When one hears about a CD that is made up mainly of Traditional songs, and Folk songs at that, Sweet England is not what you would expect. Jim Moray has managed to combine haunting words of the past with modern arrangements to captivate your soul. He doesn't settle for one kind of sound, or a simple set of instruments but rather presents you with a wide variety of sounds to best showcase each song. And when you find out the age of the artist behind such compelling work, you realize age doesn't matter in this universe of music.
Tracks that stand out are:
Early One Morning - starts out traditionally with strings and his voice, but after a bit it is transformed by a dreamy electronic beat.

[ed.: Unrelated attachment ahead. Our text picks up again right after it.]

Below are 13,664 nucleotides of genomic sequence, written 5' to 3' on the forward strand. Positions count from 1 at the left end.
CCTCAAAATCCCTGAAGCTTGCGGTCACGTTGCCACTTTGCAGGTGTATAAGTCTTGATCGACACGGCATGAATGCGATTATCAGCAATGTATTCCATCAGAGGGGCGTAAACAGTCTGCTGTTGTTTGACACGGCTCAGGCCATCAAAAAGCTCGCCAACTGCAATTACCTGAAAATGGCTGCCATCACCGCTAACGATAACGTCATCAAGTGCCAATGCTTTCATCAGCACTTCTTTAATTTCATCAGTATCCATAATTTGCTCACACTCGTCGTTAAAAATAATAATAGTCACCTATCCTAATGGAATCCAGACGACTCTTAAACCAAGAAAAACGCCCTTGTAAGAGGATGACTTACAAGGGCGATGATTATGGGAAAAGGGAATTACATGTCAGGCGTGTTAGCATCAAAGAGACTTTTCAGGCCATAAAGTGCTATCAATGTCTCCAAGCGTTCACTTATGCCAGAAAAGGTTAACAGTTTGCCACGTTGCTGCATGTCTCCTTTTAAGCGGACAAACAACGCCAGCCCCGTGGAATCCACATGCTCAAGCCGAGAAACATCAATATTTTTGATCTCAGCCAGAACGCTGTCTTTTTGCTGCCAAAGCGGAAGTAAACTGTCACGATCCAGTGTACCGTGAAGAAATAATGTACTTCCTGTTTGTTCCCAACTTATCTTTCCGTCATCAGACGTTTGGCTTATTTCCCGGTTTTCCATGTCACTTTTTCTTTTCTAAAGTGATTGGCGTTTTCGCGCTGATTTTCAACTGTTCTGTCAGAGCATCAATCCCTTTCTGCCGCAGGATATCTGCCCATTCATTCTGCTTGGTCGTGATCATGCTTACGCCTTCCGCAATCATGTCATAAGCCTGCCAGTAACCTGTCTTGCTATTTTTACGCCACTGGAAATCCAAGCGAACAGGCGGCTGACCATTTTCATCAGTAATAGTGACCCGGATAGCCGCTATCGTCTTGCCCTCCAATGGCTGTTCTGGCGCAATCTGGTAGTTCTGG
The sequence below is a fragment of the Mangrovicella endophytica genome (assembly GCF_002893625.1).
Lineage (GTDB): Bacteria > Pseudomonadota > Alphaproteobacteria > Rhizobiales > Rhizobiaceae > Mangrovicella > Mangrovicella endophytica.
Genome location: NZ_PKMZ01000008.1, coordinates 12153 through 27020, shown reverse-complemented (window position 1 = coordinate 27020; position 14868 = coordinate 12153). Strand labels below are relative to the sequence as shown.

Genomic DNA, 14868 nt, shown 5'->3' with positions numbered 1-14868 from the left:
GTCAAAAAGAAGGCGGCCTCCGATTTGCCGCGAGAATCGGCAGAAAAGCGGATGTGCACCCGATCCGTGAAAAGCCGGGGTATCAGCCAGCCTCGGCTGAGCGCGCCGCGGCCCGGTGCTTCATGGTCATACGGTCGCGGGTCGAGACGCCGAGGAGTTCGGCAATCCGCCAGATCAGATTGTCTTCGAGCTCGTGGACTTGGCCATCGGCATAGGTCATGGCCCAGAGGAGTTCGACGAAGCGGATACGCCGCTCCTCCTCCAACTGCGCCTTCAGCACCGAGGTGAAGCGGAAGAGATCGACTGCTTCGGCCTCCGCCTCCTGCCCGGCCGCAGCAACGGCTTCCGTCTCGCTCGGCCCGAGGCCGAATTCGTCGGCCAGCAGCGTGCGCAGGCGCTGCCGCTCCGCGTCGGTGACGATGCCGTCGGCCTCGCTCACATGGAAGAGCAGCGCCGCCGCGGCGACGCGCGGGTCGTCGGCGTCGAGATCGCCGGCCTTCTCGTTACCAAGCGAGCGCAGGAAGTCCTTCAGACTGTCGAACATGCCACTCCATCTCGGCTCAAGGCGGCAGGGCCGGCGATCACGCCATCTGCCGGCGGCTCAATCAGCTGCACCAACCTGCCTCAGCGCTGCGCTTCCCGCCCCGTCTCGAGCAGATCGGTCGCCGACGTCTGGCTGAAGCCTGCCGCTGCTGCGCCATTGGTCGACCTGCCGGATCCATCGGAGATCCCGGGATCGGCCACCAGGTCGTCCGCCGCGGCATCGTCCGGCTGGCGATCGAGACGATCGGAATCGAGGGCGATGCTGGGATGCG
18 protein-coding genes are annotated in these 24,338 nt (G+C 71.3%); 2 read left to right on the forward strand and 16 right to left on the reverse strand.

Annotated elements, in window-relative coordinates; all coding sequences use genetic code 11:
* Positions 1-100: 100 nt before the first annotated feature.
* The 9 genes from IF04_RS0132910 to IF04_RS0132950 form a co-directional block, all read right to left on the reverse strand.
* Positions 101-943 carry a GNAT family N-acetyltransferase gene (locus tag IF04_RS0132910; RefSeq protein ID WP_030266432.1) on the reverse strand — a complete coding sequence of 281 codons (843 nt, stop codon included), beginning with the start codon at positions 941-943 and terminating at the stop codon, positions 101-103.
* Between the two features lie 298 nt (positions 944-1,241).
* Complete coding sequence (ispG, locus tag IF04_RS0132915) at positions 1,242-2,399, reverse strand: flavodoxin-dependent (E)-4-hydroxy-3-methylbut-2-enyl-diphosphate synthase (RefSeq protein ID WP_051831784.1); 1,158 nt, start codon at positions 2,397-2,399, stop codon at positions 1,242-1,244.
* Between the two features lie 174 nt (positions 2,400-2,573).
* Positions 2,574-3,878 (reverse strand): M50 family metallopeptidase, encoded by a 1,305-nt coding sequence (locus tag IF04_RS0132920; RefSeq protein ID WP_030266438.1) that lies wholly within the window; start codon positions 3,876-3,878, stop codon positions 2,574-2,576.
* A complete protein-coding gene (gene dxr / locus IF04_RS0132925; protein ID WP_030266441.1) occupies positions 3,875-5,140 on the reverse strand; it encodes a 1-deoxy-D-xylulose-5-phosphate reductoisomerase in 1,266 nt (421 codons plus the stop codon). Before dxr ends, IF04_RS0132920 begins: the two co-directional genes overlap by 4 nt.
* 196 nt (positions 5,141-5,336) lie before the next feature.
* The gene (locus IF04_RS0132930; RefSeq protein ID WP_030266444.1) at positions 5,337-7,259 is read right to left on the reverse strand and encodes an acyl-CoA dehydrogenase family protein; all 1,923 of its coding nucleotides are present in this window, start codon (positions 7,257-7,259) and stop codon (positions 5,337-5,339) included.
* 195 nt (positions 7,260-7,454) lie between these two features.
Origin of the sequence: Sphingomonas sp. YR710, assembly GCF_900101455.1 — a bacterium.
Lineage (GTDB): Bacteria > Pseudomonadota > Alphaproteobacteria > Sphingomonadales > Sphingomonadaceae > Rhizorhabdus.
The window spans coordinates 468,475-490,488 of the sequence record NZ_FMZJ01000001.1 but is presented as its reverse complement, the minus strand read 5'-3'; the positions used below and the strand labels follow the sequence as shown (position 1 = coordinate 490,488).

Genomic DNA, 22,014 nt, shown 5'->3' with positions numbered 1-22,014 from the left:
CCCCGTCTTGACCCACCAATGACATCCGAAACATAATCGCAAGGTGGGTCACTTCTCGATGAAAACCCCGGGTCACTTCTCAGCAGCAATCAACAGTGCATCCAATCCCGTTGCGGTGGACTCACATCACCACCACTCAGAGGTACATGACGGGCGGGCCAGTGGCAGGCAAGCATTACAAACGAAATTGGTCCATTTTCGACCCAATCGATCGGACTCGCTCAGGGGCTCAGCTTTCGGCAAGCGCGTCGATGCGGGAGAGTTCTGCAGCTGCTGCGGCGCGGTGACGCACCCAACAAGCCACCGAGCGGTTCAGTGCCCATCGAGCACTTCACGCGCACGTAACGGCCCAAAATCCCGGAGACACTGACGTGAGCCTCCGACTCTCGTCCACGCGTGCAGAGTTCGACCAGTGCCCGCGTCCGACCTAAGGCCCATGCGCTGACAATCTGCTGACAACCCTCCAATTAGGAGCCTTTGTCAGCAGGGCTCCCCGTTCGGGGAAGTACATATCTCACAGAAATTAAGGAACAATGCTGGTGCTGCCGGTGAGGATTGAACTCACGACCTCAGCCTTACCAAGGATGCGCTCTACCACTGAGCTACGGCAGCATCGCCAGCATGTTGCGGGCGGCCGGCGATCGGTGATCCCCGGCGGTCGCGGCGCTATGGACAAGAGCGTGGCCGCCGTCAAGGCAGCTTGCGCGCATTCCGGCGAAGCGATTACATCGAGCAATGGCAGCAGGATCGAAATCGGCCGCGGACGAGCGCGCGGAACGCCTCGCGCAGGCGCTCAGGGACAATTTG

Gypsies - The way Jim Moray delivers the words on this track is incredible, and offers a vivid portrayal of the story.
Longing for Lucy (Jim Moray) - This song composed and arranged by Jim Moray is a haunting tale of today that incorporates a similar style to the Traditional songs that accompany it on this CD.
Sweet England - title track that speaks of wanting to be home again, which speaks to any who have left home. It demonstrates a love of England that is represented throughout the entire disc.
Though only a few tracks were given special mention, each song is incredible!
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4 of 5 people found the following review helpful
5.0 out of 5 stars Shafts of musical light..., 5 Sep 2005
By 
Benjamin J. Whitehouse "Book geek" (Wrexham, UK) - See all my reviews
(VINE VOICE)    (REAL NAME)   
This review is from: SWEET ENGLAND (Audio CD)